For this week, the goal was to choose 2 features and add it to our SSG project. GMOT-SSG
But each feature had to be in a different branch so we could have different merging experience.
The features I have chosen was:
• Adding -l or –-lang feature to allow user to input the language he wants his HTML to be.
• Parsing the ‘---’ from Markdown to < hr > in HTML.
For each feature, I created an Issue in my project’s repo. The implementation of these features was fairly simple, the language feature took me about 2 or 3 lines of code to implement it and the Markdown feature only one.
For my first feature, from the main branch I created a branch with the issue number. After everything was done, I simply made a commit with the code changes. I did same for the next feature.
But the objective of this lab was not to implement more features to our project, but to make us have different branches for these features and merge them to the main.
When I first merged my first branch, I got the fast forward merge, which basically just pointed the main branch to the issue branch that was being merged.
Because my first file was a fast forward merge, now my main had some code that my branch didn’t have. To deal with this problem git used the Three-way merge, where they create another commit with a mixture of my main and my branch.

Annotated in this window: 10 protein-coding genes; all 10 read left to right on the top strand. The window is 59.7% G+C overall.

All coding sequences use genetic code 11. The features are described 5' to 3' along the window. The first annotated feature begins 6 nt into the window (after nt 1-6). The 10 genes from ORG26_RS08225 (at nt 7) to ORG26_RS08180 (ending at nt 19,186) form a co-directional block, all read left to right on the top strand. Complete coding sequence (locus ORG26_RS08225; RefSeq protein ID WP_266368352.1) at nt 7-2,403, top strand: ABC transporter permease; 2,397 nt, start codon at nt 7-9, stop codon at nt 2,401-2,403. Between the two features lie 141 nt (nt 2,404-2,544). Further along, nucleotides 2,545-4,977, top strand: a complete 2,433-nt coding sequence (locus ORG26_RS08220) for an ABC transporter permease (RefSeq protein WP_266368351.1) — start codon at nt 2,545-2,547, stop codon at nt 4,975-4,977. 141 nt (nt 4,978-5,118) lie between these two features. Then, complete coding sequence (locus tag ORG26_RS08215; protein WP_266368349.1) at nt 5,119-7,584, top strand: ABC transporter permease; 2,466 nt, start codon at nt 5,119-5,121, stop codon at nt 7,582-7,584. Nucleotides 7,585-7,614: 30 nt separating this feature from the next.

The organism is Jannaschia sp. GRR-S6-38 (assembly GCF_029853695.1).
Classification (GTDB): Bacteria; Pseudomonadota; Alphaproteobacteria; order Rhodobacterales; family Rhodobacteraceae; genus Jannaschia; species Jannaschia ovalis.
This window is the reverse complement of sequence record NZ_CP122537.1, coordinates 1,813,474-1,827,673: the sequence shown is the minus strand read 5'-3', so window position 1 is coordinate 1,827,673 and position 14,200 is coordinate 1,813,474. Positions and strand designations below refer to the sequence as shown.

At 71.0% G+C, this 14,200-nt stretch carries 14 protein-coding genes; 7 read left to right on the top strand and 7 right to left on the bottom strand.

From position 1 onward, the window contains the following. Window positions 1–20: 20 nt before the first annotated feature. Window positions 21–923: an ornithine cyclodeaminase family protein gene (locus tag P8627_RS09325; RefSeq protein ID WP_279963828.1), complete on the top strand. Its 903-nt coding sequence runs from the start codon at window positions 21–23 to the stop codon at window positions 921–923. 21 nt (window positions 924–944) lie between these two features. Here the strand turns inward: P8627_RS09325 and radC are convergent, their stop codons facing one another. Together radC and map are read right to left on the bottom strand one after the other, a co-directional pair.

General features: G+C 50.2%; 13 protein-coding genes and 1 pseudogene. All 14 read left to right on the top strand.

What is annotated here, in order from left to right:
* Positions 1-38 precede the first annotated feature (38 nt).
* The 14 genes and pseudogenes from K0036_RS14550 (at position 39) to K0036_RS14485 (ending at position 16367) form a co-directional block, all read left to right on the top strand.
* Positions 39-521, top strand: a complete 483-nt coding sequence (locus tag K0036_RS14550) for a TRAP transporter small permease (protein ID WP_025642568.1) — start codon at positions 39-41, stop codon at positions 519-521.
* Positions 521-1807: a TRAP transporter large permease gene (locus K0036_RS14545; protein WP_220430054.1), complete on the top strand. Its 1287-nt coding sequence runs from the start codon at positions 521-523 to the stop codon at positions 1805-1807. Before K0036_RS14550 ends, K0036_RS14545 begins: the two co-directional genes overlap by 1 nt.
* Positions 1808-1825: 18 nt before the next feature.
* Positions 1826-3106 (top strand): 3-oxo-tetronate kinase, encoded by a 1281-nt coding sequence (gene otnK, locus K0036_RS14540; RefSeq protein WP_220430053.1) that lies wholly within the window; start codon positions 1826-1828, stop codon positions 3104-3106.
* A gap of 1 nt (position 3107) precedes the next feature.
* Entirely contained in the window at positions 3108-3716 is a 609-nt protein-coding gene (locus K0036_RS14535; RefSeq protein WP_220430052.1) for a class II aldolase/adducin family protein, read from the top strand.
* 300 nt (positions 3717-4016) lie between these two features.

After I got a message that I had no conflicts and the merge was successful, and after testing it again and again, I knew it was time to push it to my repo.
After That I closed the issues, I made with a brief description on how I did.
For the next week I hope to get the same experience, but with conflicts in the merge. I want to learn how to select what’s the right code for the merge.
I believe in real situation; conflicts will be way more common than we imagine and I think knowing how to deal with them it’s essential for any programmer.
Thank you for reading!